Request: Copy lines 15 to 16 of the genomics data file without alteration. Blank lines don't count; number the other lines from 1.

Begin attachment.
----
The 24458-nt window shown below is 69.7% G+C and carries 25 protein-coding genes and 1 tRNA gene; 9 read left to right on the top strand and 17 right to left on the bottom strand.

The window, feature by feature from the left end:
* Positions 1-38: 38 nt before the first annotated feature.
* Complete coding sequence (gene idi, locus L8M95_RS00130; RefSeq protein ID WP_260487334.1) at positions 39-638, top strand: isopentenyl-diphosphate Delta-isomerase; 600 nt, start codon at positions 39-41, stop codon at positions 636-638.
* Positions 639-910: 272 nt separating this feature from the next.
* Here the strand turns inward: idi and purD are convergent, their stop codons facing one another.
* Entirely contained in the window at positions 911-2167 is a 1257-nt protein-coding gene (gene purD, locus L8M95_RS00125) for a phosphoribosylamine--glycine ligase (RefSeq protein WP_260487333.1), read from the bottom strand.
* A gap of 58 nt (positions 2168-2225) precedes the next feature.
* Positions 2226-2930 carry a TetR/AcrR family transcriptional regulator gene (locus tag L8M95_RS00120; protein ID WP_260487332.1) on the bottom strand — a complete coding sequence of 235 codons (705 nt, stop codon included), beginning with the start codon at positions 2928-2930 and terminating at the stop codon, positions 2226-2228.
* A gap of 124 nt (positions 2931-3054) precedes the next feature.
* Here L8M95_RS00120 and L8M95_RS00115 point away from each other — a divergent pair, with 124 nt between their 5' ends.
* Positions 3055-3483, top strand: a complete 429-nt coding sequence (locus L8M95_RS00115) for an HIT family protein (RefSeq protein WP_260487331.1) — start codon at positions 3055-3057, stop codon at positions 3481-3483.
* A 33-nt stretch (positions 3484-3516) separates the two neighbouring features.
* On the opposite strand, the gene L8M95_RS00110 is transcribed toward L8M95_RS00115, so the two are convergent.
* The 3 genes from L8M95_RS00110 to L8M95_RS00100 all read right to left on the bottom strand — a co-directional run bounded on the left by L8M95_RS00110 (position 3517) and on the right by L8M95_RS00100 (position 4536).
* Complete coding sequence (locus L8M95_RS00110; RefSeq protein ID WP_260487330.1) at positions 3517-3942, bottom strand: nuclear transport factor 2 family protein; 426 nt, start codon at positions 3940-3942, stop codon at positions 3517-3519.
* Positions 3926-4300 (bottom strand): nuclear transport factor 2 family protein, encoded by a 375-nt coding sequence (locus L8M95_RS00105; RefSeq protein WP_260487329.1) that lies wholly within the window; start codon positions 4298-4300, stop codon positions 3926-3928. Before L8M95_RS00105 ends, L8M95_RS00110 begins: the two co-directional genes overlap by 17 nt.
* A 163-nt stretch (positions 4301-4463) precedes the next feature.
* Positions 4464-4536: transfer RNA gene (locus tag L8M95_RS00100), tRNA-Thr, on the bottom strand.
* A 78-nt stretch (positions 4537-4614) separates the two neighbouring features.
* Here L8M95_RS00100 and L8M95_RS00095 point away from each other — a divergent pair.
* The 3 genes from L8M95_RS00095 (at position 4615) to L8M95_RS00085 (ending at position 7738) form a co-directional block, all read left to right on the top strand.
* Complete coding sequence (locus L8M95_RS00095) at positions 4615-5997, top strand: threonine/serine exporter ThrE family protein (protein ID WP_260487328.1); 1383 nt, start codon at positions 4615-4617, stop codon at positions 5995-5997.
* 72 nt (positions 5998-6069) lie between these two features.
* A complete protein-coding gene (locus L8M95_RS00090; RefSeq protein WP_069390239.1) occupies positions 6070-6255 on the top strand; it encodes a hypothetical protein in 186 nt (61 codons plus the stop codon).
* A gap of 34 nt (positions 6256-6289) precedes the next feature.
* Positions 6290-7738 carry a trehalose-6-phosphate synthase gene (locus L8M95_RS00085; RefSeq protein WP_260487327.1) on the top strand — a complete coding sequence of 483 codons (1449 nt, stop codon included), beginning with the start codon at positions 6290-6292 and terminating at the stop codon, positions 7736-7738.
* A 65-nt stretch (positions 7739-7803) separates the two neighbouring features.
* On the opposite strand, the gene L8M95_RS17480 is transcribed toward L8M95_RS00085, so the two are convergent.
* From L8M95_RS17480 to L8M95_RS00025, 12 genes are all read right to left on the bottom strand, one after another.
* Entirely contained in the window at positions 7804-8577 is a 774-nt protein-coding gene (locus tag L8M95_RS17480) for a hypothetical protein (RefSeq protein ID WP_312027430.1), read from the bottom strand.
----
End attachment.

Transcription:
* The 3 genes from L8M95_RS00110 to L8M95_RS00100 all read right to left on the bottom strand — a co-directional run bounded on the left by L8M95_RS00110 (position 3517) and on the right by L8M95_RS00100 (position 4536).
* Complete coding sequence (locus L8M95_RS00110; RefSeq protein ID WP_260487330.1) at positions 3517-3942, bottom strand: nuclear transport factor 2 family protein; 426 nt, start codon at positions 3940-3942, stop codon at positions 3517-3519.